Procedures and measurement tools

Data were collected during school visits and phone interviews with parents/guardians.

Use of time

Device-measured use of time (sleep, sedentary time, LPA and MVPA) was obtained from GENEActiv accelerometers (Activinsights, Cambridgeshire, UK). The GENEActiv has strong intra-instrument and inter-instrument reliability (CVintra=1.4% and CVinter=2.1%), very good test-retest reliability (ICC = 0.67–0.87) [32], and excellent convergent validity (r = 0.98) [33].

Devices were configured to record triaxial acceleration continuously at 50 Hz, starting at midnight on the day the device was handed to the participant. Participants were instructed to wear the device on their non-dominant wrist for seven consecutive days, and to only take the device off for prolonged water immersion. Participants were also asked to complete a paper log each day, indicating their get-up time, bed time, and any time they took off the device, with an option to provide a reason for the removal.

After the devices were collected by the research team, raw data was downloaded using the Geneactiv PC software (Activinsights, UK). The acceleration magnitude (SVM) [33] was computed as the absolute value of the Euclidean norm of the acceleration signal, minus 1 g (1 g = 9.81 m/s2):

$$SVM= \left|\sqrt{{a}_{x}^{2}+{a}_{y}^{2}+{a}_{z}^{2}}-g\right|$$

The SVM was then summed over 1-minute epochs for analysis. Further processing was performed using bespoke software (“Cobra”) developed in-house in Matlab, previously used in other studies [34, 35].

First, sleep periods were identified automatically from the participants’ self-report logs. Bed and get-up times were corrected by visual inspection if needed, or in case of incomplete logs.

Second, non wear periods were identified in the same manner. In case the reason provided for device removal was “sports”, the non-wear period was replaced by a mix of 40% MVPA, 40% LPA and 20% sedentary time, according to the findings of Ridley et al. [36] regarding children’s activity patterns during organised sports. In Australia, children are usually asked to take off jewellery items and/or watches for team sports; as such, we decided that replacing these non-wear periods with a representative mix of PA levels would give a better estimate of children’s activity.

Third, all waking wear epochs (i.e. not previously classified as sleep or non-wear as per the process above) were classified as either sedentary, light physical activity (LPA) or moderate-to-vigorous physical activity (MVPA) according to cut-points developed by Philips et al. [8] for children. In the Philips study, sedentary was defined as energy consumption < 1.5 METs, LPA as 1.5–2.99 METs and MVPA as ≥ 3 METs.

A single day was considered valid if it had at most 6 h of non-wear, and at least 10 h of waking wear time. A participant was considered valid if they had at least 4 valid days including at least one weekend day.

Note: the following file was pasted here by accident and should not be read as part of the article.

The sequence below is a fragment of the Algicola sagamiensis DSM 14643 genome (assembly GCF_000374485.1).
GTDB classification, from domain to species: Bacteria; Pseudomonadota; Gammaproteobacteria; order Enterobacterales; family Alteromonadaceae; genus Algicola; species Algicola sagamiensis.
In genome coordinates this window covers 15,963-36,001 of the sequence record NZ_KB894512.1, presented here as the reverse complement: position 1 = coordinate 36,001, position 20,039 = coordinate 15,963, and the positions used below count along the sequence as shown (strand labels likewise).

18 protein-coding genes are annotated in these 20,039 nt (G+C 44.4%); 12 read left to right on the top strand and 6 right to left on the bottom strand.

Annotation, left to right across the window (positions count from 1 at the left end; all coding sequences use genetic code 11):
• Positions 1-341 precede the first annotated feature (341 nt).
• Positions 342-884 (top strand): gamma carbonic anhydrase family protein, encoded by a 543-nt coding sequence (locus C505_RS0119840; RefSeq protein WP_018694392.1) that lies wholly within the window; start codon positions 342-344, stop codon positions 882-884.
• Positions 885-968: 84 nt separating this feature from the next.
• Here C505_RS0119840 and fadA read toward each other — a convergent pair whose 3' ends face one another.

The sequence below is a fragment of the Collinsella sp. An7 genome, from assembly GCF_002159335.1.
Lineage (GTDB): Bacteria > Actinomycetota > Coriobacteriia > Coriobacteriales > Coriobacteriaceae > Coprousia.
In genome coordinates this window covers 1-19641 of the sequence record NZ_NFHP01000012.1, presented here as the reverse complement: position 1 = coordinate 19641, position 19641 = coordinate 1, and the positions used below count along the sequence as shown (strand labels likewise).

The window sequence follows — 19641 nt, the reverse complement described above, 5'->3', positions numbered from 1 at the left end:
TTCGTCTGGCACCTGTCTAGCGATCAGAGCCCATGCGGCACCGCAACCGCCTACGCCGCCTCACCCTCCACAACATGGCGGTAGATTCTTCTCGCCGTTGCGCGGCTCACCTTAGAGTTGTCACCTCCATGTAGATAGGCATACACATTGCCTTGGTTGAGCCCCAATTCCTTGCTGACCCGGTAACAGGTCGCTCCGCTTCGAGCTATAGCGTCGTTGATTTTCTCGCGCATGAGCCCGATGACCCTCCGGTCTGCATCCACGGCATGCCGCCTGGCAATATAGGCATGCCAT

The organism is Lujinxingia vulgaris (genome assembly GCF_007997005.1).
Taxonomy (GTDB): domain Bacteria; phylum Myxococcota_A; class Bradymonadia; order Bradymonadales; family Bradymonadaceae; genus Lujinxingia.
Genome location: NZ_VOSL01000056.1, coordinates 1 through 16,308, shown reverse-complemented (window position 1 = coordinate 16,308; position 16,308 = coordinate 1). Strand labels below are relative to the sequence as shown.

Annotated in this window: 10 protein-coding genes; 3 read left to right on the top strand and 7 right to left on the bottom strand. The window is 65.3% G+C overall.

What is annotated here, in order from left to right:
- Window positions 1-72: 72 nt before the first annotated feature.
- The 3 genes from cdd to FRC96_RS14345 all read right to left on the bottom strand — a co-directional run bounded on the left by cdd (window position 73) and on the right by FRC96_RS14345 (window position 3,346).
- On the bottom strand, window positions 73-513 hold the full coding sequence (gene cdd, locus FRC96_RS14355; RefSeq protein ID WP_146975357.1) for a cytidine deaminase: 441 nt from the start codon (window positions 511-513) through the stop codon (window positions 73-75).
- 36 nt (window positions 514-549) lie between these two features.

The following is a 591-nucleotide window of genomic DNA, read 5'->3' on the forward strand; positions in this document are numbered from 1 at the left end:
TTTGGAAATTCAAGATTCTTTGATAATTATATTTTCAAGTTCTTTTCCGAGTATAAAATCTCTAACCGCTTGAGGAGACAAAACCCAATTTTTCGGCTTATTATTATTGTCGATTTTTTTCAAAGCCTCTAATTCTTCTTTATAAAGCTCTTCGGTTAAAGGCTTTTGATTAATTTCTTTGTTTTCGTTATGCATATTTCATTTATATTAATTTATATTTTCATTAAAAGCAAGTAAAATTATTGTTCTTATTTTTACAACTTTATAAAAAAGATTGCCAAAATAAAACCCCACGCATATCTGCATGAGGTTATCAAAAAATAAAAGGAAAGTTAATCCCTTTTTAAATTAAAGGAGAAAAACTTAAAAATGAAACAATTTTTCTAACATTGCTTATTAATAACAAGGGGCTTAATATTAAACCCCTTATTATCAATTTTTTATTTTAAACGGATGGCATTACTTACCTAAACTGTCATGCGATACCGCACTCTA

Self-reported use of time was measured using the MARCA [12], a recall instrument administered by a computer-assisted in-person or telephone interview. A trained interviewer asked the participant to recall every activity they did over the last two days, with five minutes being the minimum time interval. The MARCA program contains over 500 activities to choose from, with estimated energy expenditures for each [13], so that average daily time spent in sleep, sedentary time, LPA and MVPA could be estimated. The MARCA has been validated against accelerometry, pedometry and doubly-labeled water (validity: r = 0.4–0.7, test-retest reliability: ICC = 0.88–0.94) [12, 37, 38].

Participant characteristics

Age, sex, parental education and pubertal status: Data were collected through a questionnaire completed by the parent/guardian at baseline. The highest household parental education level, classified as either low (year 12 or less), mid (vocational training) or high (Bachelor’s degree or postgraduate qualification), was used as a proxy for socioeconomic position (SEP). Pubertal status was classified as either pre-pubertal, early puberty, mid-pubertal, late puberty or post-pubertal using the Pubertal Development Scale [39]. The scale has been validated against Tanner Staging (r = 0.54–0.79) and has good test-retest reliability (ICC = 0.81–0.92) [40].

For academic performance, aerobic fitness and body mass index, we used the average of available data across the study timepoints to match up as much as possible with the time-use measurements.

Academic performance: Progressive Achievement Tests (PAT) provide objective measures of academic achievement [41]. All government schools and most independent and Catholic schools sit two tests, PAT reading and PAT mathematics, in October each year as part of a routine assessment. PAT test data from Government schools were provided by the Department for Education, and Catholic and independent schools provided data for their students. Scaled scores for PAT reading and PAT mathematics were averaged to determine overall academic performance. A higher score indicated better academic performance. Progressive Achievement Tests have been validated against school grades in boys (r = 0.53–0.87) and girls (r = 0.52–0.73) [42].

Aerobic fitness (VO2max): VO2max is an indicator of aerobic fitness and was assessed using the 20-m shuttle run test [43]. The test involved participants running between cones set up 20 m apart, on each beep. When the participant failed to reach the cones before the beep twice in a row, they ceased the test and their level reached was recorded. The child’s final score was used to estimate their VO2max using the equation outlined by Nevill et al. [44]. As a predictor of VO2max, the 20-m shuttle run test has been validated against a treadmill VO2max test (r = 0.69) and has good test-retest reliability (ICC = 0.78–0.93) [45, 46].